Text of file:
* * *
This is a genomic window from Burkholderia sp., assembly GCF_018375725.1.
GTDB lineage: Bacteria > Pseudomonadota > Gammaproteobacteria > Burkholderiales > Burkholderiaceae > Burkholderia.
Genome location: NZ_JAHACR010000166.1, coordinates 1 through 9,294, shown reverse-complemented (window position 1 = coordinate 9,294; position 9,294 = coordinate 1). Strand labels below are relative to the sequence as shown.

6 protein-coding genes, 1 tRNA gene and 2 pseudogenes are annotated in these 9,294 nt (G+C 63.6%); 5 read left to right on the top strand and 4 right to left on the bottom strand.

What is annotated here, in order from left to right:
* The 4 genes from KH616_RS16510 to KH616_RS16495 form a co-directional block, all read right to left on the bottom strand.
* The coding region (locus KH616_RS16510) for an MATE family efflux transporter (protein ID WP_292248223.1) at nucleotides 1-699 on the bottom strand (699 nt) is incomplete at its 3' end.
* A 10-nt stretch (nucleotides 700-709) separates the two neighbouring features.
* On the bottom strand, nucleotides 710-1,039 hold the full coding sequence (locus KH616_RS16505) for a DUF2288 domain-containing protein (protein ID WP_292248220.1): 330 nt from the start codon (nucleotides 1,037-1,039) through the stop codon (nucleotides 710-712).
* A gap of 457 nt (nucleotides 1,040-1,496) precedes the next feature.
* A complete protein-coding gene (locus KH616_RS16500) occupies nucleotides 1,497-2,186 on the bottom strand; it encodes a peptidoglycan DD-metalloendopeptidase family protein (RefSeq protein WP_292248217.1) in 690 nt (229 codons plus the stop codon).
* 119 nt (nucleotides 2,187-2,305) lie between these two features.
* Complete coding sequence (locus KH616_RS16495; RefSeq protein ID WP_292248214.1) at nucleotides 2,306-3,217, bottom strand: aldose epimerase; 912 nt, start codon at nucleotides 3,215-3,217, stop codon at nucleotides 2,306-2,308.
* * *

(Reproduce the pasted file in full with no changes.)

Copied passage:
This is a genomic window from Burkholderia sp., assembly GCF_018375725.1.
GTDB lineage: Bacteria > Pseudomonadota > Gammaproteobacteria > Burkholderiales > Burkholderiaceae > Burkholderia.
Genome location: NZ_JAHACR010000166.1, coordinates 1 through 9,294, shown reverse-complemented (window position 1 = coordinate 9,294; position 9,294 = coordinate 1). Strand labels below are relative to the sequence as shown.

6 protein-coding genes, 1 tRNA gene and 2 pseudogenes are annotated in these 9,294 nt (G+C 63.6%); 5 read left to right on the top strand and 4 right to left on the bottom strand.

What is annotated here, in order from left to right:
* The 4 genes from KH616_RS16510 to KH616_RS16495 form a co-directional block, all read right to left on the bottom strand.
* The coding region (locus KH616_RS16510) for an MATE family efflux transporter (protein ID WP_292248223.1) at nucleotides 1-699 on the bottom strand (699 nt) is incomplete at its 3' end.
* A 10-nt stretch (nucleotides 700-709) separates the two neighbouring features.
* On the bottom strand, nucleotides 710-1,039 hold the full coding sequence (locus KH616_RS16505) for a DUF2288 domain-containing protein (protein ID WP_292248220.1): 330 nt from the start codon (nucleotides 1,037-1,039) through the stop codon (nucleotides 710-712).
* A gap of 457 nt (nucleotides 1,040-1,496) precedes the next feature.
* A complete protein-coding gene (locus KH616_RS16500) occupies nucleotides 1,497-2,186 on the bottom strand; it encodes a peptidoglycan DD-metalloendopeptidase family protein (RefSeq protein WP_292248217.1) in 690 nt (229 codons plus the stop codon).
* 119 nt (nucleotides 2,187-2,305) lie between these two features.
* Complete coding sequence (locus KH616_RS16495; RefSeq protein ID WP_292248214.1) at nucleotides 2,306-3,217, bottom strand: aldose epimerase; 912 nt, start codon at nucleotides 3,215-3,217, stop codon at nucleotides 2,306-2,308.